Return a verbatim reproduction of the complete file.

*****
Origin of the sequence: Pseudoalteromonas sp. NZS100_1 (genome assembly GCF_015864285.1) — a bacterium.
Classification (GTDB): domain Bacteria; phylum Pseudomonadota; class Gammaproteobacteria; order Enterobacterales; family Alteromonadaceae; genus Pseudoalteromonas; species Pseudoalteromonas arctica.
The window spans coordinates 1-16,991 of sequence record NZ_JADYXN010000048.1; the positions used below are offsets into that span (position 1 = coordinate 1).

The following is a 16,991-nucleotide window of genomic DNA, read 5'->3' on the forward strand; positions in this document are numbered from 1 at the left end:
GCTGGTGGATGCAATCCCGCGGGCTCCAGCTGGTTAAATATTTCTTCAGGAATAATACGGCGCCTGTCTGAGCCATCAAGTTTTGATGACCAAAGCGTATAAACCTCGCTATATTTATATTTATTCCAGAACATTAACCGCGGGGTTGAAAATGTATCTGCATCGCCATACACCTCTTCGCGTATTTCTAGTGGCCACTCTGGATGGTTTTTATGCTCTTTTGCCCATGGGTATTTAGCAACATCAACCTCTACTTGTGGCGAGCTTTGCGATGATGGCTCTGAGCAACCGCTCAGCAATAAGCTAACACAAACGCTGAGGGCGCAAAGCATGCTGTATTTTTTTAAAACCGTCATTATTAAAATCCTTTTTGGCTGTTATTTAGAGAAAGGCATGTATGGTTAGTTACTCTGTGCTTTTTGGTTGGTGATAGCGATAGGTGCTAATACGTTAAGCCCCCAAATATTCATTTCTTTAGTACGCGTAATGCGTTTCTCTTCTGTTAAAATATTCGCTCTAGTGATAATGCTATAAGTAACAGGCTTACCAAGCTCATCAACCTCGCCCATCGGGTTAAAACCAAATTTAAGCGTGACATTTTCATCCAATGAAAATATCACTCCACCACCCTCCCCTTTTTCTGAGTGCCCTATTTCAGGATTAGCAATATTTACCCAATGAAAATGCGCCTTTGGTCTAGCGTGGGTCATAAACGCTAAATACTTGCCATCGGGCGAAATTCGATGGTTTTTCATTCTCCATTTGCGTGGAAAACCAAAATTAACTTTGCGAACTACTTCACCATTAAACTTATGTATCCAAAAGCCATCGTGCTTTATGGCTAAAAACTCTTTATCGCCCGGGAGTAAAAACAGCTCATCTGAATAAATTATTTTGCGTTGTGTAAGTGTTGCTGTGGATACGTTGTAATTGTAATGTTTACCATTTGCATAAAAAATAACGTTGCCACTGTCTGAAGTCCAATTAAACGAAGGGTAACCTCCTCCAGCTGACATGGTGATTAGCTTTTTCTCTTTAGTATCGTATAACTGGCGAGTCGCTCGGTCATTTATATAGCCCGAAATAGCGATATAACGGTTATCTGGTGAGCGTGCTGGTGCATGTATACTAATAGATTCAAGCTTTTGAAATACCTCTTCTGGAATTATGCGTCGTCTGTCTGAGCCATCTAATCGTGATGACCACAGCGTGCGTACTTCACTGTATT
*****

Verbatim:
Origin of the sequence: Pseudoalteromonas sp. NZS100_1 (genome assembly GCF_015864285.1) — a bacterium.
Classification (GTDB): domain Bacteria; phylum Pseudomonadota; class Gammaproteobacteria; order Enterobacterales; family Alteromonadaceae; genus Pseudoalteromonas; species Pseudoalteromonas arctica.
The window spans coordinates 1-16,991 of sequence record NZ_JADYXN010000048.1; the positions used below are offsets into that span (position 1 = coordinate 1).

The following is a 16,991-nucleotide window of genomic DNA, read 5'->3' on the forward strand; positions in this document are numbered from 1 at the left end:
GCTGGTGGATGCAATCCCGCGGGCTCCAGCTGGTTAAATATTTCTTCAGGAATAATACGGCGCCTGTCTGAGCCATCAAGTTTTGATGACCAAAGCGTATAAACCTCGCTATATTTATATTTATTCCAGAACATTAACCGCGGGGTTGAAAATGTATCTGCATCGCCATACACCTCTTCGCGTATTTCTAGTGGCCACTCTGGATGGTTTTTATGCTCTTTTGCCCATGGGTATTTAGCAACATCAACCTCTACTTGTGGCGAGCTTTGCGATGATGGCTCTGAGCAACCGCTCAGCAATAAGCTAACACAAACGCTGAGGGCGCAAAGCATGCTGTATTTTTTTAAAACCGTCATTATTAAAATCCTTTTTGGCTGTTATTTAGAGAAAGGCATGTATGGTTAGTTACTCTGTGCTTTTTGGTTGGTGATAGCGATAGGTGCTAATACGTTAAGCCCCCAAATATTCATTTCTTTAGTACGCGTAATGCGTTTCTCTTCTGTTAAAATATTCGCTCTAGTGATAATGCTATAAGTAACAGGCTTACCAAGCTCATCAACCTCGCCCATCGGGTTAAAACCAAATTTAAGCGTGACATTTTCATCCAATGAAAATATCACTCCACCACCCTCCCCTTTTTCTGAGTGCCCTATTTCAGGATTAGCAATATTTACCCAATGAAAATGCGCCTTTGGTCTAGCGTGGGTCATAAACGCTAAATACTTGCCATCGGGCGAAATTCGATGGTTTTTCATTCTCCATTTGCGTGGAAAACCAAAATTAACTTTGCGAACTACTTCACCATTAAACTTATGTATCCAAAAGCCATCGTGCTTTATGGCTAAAAACTCTTTATCGCCCGGGAGTAAAAACAGCTCATCTGAATAAATTATTTTGCGTTGTGTAAGTGTTGCTGTGGATACGTTGTAATTGTAATGTTTACCATTTGCATAAAAAATAACGTTGCCACTGTCTGAAGTCCAATTAAACGAAGGGTAACCTCCTCCAGCTGACATGGTGATTAGCTTTTTCTCTTTAGTATCGTATAACTGGCGAGTCGCTCGGTCATTTATATAGCCCGAAATAGCGATATAACGGTTATCTGGTGAGCGTGCTGGTGCATGTATACTAATAGATTCAAGCTTTTGAAATACCTCTTCTGGAATTATGCGTCGTCTGTCTGAGCCATCTAATCGTGATGACCACAGCGTGCGTACTTCACTGTATT